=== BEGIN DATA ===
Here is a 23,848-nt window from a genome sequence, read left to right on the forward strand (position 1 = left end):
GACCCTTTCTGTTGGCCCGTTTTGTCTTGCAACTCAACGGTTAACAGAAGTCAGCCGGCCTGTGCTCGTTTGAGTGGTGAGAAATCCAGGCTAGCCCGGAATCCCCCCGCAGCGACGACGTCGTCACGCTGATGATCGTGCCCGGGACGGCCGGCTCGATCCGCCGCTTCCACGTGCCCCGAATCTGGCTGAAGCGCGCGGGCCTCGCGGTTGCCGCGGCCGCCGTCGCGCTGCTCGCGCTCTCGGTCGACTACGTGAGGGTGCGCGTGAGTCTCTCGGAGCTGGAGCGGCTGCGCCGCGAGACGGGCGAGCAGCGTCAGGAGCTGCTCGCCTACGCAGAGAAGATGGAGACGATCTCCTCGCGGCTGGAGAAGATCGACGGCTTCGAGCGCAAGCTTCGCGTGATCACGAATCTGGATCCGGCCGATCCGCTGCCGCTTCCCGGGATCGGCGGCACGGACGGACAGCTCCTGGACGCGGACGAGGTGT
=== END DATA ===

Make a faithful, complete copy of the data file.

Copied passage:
Here is a 23,848-nt window from a genome sequence, read left to right on the forward strand (position 1 = left end):
GACCCTTTCTGTTGGCCCGTTTTGTCTTGCAACTCAACGGTTAACAGAAGTCAGCCGGCCTGTGCTCGTTTGAGTGGTGAGAAATCCAGGCTAGCCCGGAATCCCCCCGCAGCGACGACGTCGTCACGCTGATGATCGTGCCCGGGACGGCCGGCTCGATCCGCCGCTTCCACGTGCCCCGAATCTGGCTGAAGCGCGCGGGCCTCGCGGTTGCCGCGGCCGCCGTCGCGCTGCTCGCGCTCTCGGTCGACTACGTGAGGGTGCGCGTGAGTCTCTCGGAGCTGGAGCGGCTGCGCCGCGAGACGGGCGAGCAGCGTCAGGAGCTGCTCGCCTACGCAGAGAAGATGGAGACGATCTCCTCGCGGCTGGAGAAGATCGACGGCTTCGAGCGCAAGCTTCGCGTGATCACGAATCTGGATCCGGCCGATCCGCTGCCGCTTCCCGGGATCGGCGGCACGGACGGACAGCTCCTGGACGCGGACGAGGTGT